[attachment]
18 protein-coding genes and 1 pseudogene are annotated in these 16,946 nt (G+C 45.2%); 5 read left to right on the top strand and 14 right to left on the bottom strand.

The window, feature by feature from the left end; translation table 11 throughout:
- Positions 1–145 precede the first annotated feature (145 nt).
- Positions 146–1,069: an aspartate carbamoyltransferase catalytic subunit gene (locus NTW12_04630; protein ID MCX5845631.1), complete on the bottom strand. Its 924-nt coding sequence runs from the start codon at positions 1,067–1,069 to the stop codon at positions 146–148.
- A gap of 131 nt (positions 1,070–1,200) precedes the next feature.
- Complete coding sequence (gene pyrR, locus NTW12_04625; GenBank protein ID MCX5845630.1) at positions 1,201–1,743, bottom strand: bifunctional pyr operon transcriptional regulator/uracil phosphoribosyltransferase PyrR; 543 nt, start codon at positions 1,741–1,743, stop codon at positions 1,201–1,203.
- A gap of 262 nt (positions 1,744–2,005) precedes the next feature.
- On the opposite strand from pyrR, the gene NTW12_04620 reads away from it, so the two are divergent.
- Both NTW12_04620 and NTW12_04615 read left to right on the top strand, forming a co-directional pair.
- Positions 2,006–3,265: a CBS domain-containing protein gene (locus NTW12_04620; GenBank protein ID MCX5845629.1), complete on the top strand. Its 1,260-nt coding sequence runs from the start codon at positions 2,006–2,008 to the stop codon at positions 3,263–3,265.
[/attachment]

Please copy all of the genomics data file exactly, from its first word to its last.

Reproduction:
18 protein-coding genes and 1 pseudogene are annotated in these 16,946 nt (G+C 45.2%); 5 read left to right on the top strand and 14 right to left on the bottom strand.

The window, feature by feature from the left end; translation table 11 throughout:
- Positions 1–145 precede the first annotated feature (145 nt).
- Positions 146–1,069: an aspartate carbamoyltransferase catalytic subunit gene (locus NTW12_04630; protein ID MCX5845631.1), complete on the bottom strand. Its 924-nt coding sequence runs from the start codon at positions 1,067–1,069 to the stop codon at positions 146–148.
- A gap of 131 nt (positions 1,070–1,200) precedes the next feature.
- Complete coding sequence (gene pyrR, locus NTW12_04625; GenBank protein ID MCX5845630.1) at positions 1,201–1,743, bottom strand: bifunctional pyr operon transcriptional regulator/uracil phosphoribosyltransferase PyrR; 543 nt, start codon at positions 1,741–1,743, stop codon at positions 1,201–1,203.
- A gap of 262 nt (positions 1,744–2,005) precedes the next feature.
- On the opposite strand from pyrR, the gene NTW12_04620 reads away from it, so the two are divergent.
- Both NTW12_04620 and NTW12_04615 read left to right on the top strand, forming a co-directional pair.
- Positions 2,006–3,265: a CBS domain-containing protein gene (locus NTW12_04620; GenBank protein ID MCX5845629.1), complete on the top strand. Its 1,260-nt coding sequence runs from the start codon at positions 2,006–2,008 to the stop codon at positions 3,263–3,265.